Progressing from Cohen's work, Cloward and Ohlin proposed a theory known as opportunity theory. This suggested (Jacobs, 2006, p. 84-85) that delinquency occurred amongst lower working class boys who did well at school but found they were then deprived of opportunities for employment. This lack of legitimate opportunities for people in their position in society created a sense of alienation which they attempted to solve through delinquent sub-cultures such as gangs.
A study in Central America (Moser and Winton, 2002, p.28) argues that young people do not simply have violent intentions by joining gangs, but that it is more in response to difficult social, economic and cultural factors, identifying unemployment as a major cause in the sense of exclusion that can lead to gang membership. We should also consider the effect of labelling theory. For example (Jacobs, 2006, p. 95) Lemert has suggested a notion of primary and secondary deviation: primary deviation being the largely un-noticed acts that occur in everyday society with secondary deviation pointing to those acts identified or reacted to by society and therefore labelled as deviant.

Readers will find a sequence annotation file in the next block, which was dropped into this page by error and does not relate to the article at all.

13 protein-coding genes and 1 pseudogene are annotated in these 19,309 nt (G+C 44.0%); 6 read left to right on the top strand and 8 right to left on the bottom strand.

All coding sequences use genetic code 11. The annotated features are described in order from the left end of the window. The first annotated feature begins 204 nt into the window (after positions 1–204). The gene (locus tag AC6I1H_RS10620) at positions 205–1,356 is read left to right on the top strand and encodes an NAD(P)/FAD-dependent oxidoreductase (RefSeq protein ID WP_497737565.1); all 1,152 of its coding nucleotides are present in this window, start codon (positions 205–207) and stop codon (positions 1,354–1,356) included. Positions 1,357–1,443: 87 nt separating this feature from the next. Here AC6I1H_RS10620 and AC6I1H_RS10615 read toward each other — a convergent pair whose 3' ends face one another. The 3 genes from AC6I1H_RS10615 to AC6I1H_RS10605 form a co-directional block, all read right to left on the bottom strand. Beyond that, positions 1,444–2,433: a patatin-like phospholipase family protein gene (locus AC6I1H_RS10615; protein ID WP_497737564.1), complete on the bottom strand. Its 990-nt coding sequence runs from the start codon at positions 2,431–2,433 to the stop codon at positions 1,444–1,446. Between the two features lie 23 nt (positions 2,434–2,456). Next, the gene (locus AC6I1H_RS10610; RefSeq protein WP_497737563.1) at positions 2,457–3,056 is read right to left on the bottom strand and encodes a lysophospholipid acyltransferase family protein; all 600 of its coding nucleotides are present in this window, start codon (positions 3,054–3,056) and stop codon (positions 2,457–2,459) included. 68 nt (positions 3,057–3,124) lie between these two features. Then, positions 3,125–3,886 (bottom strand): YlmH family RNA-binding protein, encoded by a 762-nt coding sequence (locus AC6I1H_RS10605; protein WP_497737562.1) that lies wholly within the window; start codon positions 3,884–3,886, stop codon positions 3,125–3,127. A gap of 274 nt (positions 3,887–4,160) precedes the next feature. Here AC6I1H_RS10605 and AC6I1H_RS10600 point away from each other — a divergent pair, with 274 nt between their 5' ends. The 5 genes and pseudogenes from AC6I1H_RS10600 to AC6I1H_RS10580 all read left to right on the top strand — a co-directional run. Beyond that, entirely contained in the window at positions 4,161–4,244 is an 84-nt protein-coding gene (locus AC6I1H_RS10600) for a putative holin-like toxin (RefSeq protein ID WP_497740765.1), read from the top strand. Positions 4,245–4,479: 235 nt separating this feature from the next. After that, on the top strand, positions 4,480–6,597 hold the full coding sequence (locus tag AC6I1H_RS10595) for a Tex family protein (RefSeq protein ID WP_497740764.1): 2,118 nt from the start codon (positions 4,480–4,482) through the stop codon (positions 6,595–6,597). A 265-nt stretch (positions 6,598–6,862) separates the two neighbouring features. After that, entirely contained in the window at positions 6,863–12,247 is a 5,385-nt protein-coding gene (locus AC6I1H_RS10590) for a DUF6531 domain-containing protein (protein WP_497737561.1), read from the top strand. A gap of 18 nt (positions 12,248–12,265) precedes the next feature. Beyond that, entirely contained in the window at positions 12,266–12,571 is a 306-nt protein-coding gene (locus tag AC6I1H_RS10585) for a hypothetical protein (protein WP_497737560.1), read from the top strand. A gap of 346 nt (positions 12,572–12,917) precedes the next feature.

It is generally recognised that this labelling can have an adverse affect on the labelled individuals causing them to seek out others, for example in a gang, to support each other and reinforce their behaviour leading to an increase or amplification of it. An example from our daily lives could be 'hoodies', which began as a simple fashion statement but has now become the focus for anti-social behaviour of youths in general. These youngsters would often take on board the label, indulge in delinquent behaviour as a group more readily, becoming actors in a kind of self-fulfilling prophecy.
In a speech by David Cameron (2006), leader of the Conservative opposition, he argues that the "hoodies" are seen as a sign of aggression and to some represent all that is wrong with youth culture, but he suggests this to be a misunderstanding. He points to the fact that this reaction demonstrates that there is a pressing need to find a long term solution to the problems of youth crime and anti-social behaviour. Another criminological point of view is suggested by Miller (Jacobs, 2006, p.